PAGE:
Even today, one can drive across the American West and view literally millions of acres of federal public lands under the jurisdiction of the Bureau of Land Management (BLM) without even knowing it. In some rare cases, the BLM has erected a few road signs, but these signs don’t mean much to passersby because BLM public lands aren’t depicted on public maps—digital or paper—as are federal public lands administered by the Forest Service, the National Park Service, and the Fish and Wildlife Service.
Congress has also never afforded BLM public lands the same conservation status as other federal public lands. The Forest Service manages the National Forest System, the National Park Service the National Park System, and the Fish and Wildlife Service the National Wildlife Refuge System. All of these systems enjoy broad public support.
It’s time for the BLM to have its own comprehensive land conservation system: a National Desert and Grassland System. Congress should place appropriate BLM lands into a system of national deserts and national grasslands similar to the National Forest System. At the same time, Congress should, as suggested in last week’s Public Lands Blog post, abolish the BLM and replace it with a U.S. Desert and Grassland Service (USDGS). A USDGS would have a conservation mandate comparable to that of the National Forest System.
Integrating BLM lands into a new land conservation system would also increase public knowledge of and support for these federal public lands—which is important as a whining minority seeks to privatize federal public lands. I’m thankful that the Bundyites chose to occupy the Malheur National Wildlife Refuge rather than the nearby grazing allotment on BLM land that almost no one has ever heard of. The public understood that an armed occupation of their national wildlife refuge was wrong, but might not have been as concerned about occupying the adjacent grazing allotment on BLM land. It was this grazing allotment that was grazed by the convicted arsonists that first drew the attention of the Bundyians.
Actually, since 2009, ~32 million acres (13 percent of the ~247.3 million acres of BLM public lands) have been in the congressionally established National Landscape Conservation System (NLCS). However, most of the NLCS units are also units of the National Wilderness Preservation System, the Wild and Scenic Rivers System, or the National Trails System, or were otherwise specifically established by Congress for conservation. For the most part, the inclusion of lands in the NLCS affords no additional conservation status beyond what Congress had already extended.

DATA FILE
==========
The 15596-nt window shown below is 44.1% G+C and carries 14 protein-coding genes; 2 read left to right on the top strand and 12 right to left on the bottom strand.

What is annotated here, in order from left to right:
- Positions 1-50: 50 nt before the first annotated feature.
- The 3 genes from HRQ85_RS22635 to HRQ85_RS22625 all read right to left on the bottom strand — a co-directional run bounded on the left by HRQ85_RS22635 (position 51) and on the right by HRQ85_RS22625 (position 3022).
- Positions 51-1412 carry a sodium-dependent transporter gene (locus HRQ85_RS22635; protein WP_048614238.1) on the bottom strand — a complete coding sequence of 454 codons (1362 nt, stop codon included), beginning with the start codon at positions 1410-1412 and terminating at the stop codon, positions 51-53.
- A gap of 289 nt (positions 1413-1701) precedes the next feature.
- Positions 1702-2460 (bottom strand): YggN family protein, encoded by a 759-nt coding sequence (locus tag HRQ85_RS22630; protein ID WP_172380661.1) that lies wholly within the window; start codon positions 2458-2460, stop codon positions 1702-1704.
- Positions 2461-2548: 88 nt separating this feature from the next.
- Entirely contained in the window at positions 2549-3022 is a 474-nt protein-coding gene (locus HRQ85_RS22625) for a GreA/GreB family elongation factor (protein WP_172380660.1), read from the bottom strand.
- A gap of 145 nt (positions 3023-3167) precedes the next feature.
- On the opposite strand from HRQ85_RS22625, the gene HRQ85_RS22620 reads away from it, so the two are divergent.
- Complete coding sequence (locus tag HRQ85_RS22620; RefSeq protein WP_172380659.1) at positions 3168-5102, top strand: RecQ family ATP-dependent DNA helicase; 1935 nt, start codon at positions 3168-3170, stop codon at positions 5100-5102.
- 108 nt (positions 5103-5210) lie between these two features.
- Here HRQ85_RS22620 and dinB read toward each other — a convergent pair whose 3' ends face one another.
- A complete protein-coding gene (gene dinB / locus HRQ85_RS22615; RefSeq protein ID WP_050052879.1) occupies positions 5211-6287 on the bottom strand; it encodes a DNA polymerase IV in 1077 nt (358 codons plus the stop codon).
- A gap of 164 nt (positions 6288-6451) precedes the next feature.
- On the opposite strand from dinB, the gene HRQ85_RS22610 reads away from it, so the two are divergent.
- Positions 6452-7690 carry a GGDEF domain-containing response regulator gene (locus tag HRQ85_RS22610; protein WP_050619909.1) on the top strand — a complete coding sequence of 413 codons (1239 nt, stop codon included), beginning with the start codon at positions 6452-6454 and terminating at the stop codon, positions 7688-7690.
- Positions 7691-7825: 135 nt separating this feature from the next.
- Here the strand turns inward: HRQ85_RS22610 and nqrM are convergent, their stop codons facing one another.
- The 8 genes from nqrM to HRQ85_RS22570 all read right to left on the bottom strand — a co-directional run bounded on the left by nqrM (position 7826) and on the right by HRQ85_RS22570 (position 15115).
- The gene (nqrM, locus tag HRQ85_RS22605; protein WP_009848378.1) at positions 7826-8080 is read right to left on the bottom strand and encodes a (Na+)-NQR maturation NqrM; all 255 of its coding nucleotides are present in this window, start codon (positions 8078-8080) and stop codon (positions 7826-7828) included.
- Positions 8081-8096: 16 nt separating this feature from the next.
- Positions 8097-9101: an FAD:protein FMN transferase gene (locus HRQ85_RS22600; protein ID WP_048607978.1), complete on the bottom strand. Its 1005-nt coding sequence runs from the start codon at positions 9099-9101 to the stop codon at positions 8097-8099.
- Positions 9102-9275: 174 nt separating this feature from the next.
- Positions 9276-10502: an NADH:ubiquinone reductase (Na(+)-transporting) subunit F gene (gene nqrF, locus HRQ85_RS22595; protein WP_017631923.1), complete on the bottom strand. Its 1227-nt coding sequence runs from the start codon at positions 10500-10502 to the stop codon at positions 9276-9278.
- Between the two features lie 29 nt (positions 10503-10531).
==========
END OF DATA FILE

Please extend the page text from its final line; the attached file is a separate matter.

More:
As the name suggests, not all BLM public lands would go into the National Desert and Grassland System. BLM lands that are neither desert nor grassland would be transferred, as appropriate, to the National Park System, the National Forest System, or the National Wildlife Refuge System. On the other hand, the National Grasslands, now administered by the Forest Service as part of the National Forest System, should be transferred to the new National Desert and Grassland System.
By both elevating the “bureau” that manages the largest amount of federal public lands to a “service” and by placing those lands in a conservation “system,” BLM lands will not only be better managed for the benefit of this and future generations, they will be also be less vulnerable to loss to narrow private interests because the American public will know that these lands actually exist.
(I am deeply indebted to Mark Salvo, now Vice President for Landscape Conservation of Defenders of Wildlife, but then Director of the Sagebrush Sea Campaign and Counselor to the National Public Lands Grazing Campaign, who was co-author with me of a 2008 Larch Occasional Paper entitled Establishing a System of and a Service for U.S. Deserts and Grasslands.)